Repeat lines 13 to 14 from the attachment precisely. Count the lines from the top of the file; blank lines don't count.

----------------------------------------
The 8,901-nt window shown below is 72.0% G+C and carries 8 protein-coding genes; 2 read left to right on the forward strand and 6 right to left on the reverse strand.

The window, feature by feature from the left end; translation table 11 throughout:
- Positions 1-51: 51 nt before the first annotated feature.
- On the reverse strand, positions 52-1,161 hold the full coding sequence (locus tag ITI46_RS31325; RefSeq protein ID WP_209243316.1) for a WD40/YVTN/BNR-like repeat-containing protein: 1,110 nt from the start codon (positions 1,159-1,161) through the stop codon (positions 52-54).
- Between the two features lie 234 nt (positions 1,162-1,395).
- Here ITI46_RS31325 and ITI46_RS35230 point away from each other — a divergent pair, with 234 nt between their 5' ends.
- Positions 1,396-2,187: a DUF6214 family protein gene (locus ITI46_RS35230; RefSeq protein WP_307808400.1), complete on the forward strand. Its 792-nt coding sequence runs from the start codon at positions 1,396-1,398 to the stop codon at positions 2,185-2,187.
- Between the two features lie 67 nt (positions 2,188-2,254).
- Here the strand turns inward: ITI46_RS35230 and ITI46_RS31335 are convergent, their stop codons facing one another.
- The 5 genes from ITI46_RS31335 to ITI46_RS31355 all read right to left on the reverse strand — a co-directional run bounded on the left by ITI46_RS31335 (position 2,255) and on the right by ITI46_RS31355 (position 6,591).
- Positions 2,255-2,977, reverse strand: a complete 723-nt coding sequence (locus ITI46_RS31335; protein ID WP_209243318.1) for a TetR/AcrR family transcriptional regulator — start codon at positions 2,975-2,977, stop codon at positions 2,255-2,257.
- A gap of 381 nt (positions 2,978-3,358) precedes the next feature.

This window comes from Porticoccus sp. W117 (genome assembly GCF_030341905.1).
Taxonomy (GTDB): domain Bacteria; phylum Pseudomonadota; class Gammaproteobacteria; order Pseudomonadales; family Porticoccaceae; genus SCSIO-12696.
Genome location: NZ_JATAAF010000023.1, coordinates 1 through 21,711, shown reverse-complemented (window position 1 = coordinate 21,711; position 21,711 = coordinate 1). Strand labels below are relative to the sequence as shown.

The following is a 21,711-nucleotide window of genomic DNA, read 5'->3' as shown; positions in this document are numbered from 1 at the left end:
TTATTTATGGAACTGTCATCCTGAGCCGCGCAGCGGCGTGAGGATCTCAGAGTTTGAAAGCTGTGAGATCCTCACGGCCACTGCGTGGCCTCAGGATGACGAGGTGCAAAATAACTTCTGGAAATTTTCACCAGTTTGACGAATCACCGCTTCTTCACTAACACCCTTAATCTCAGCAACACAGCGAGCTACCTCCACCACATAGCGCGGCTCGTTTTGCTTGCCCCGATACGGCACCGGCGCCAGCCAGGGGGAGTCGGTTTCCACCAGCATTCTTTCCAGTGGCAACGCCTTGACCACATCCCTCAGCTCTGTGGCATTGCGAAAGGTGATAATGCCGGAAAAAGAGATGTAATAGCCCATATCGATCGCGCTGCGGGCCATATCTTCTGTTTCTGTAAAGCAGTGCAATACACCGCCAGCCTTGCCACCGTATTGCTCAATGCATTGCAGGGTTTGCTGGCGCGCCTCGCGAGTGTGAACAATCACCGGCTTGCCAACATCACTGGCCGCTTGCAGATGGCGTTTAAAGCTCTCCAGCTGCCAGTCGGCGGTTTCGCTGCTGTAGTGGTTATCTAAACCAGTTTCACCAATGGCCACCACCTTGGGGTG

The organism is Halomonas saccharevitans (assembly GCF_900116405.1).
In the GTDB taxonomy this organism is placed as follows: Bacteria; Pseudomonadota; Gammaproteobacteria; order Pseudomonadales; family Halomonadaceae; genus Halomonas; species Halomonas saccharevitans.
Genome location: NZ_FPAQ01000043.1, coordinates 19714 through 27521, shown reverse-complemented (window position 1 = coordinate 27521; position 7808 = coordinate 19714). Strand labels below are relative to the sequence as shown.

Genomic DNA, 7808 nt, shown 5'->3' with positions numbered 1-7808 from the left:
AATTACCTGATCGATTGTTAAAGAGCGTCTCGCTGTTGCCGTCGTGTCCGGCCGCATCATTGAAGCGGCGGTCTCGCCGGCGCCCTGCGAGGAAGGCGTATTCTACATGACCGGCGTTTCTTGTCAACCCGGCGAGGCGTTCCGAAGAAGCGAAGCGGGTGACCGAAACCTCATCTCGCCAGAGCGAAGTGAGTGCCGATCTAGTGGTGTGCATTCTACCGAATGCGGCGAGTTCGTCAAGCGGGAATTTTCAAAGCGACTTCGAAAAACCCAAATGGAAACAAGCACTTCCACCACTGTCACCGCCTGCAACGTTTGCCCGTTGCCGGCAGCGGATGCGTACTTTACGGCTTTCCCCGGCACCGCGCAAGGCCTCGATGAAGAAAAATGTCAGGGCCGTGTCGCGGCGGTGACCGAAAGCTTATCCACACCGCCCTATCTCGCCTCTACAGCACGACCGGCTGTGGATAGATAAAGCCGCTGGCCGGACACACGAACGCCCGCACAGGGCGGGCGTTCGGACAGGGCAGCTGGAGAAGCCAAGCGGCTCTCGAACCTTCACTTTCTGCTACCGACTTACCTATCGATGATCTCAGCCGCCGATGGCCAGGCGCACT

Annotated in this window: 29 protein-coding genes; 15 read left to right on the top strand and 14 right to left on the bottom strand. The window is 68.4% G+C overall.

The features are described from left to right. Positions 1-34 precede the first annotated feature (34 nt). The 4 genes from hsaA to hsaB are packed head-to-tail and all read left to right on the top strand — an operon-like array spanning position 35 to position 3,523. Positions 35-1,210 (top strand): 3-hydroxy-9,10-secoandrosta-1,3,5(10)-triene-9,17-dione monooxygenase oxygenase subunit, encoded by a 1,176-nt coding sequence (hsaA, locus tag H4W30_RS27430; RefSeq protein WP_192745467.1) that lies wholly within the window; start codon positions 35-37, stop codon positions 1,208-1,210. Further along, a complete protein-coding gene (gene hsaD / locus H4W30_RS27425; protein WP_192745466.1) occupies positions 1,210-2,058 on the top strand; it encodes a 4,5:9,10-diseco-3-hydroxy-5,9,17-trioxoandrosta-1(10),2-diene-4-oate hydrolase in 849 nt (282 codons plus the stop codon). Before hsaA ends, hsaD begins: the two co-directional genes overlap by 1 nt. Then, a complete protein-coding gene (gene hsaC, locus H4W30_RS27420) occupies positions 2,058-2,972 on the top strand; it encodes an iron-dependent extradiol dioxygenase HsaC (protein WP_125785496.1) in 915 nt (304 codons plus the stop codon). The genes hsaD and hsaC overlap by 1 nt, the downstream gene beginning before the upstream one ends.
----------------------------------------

This window comes from Porticoccus sp. W117 (genome assembly GCF_030341905.1).
Taxonomy (GTDB): domain Bacteria; phylum Pseudomonadota; class Gammaproteobacteria; order Pseudomonadales; family Porticoccaceae; genus SCSIO-12696.